Researchers in England have begun treating babies, in utero, for obesity that may be linked to high birth weight.
The study, facilitated through England's Medical Research Council, claimed the reason for the trial was due to the increasing percentage of obese women becoming pregnant, as well as the increase in the numbers of women who are pregnant becoming obese, and the resulting effect on their unborn child.
Researchers refer to the increase in "sumo babies," babies who weigh more than 11 pounds at birth, and their connection to the increase in child obesity rates. It is thought that obesity problems later on in life can be attributed to obesity in womb.
For the study pregnant women take Metformin, a widely used drug for treating diabetics.
Researchers understand that Metformin lowers levels of insulin in the bloodstream, resulting in lower levels of insulin reaching the unborn child.
"One of the challenges is that many women feel perfectly healthy but there is very good evidence that women who are obese have an increased risk of pregnancy problems and their babies are at risk, and we'd like to reduce that risk," said Jane Norman, professor at Edinburgh University and study leader.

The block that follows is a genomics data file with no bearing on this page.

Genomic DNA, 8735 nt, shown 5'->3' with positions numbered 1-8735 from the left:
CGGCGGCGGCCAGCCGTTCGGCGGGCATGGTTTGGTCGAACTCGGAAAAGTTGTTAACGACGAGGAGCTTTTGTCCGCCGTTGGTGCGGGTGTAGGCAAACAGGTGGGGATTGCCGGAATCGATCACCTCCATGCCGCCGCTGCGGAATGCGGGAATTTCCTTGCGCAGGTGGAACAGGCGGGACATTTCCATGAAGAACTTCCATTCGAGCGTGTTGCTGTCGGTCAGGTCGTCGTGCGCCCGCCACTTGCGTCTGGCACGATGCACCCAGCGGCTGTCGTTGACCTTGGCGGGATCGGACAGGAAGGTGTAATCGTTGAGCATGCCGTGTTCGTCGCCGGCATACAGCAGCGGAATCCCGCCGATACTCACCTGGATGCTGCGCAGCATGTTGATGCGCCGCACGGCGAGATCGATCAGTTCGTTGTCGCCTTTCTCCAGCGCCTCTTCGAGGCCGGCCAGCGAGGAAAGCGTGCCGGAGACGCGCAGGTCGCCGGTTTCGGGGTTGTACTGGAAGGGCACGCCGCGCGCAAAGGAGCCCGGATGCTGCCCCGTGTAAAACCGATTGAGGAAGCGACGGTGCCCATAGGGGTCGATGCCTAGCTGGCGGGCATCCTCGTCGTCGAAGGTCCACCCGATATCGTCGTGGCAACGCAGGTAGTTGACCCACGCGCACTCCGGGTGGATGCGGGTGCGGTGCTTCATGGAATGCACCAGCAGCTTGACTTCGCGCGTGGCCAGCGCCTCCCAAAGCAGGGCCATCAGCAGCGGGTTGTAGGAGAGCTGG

Critics of the study claim that treating a problem that may not affect the child later on in life is pointless and puts mothers and their children at risk; especially given that the condition can be treated with diet and exercise.
Still some mothers feel that if it could help their children stay healthier during their life then it is worth giving the treatment a chance.
"I think the intentions are good, and if you can have mothers be compliant, and take the medication while they are pregnant I think it would probably result in healthier birth weight babies," Kim Maddox, a nurse and mother, told ABC.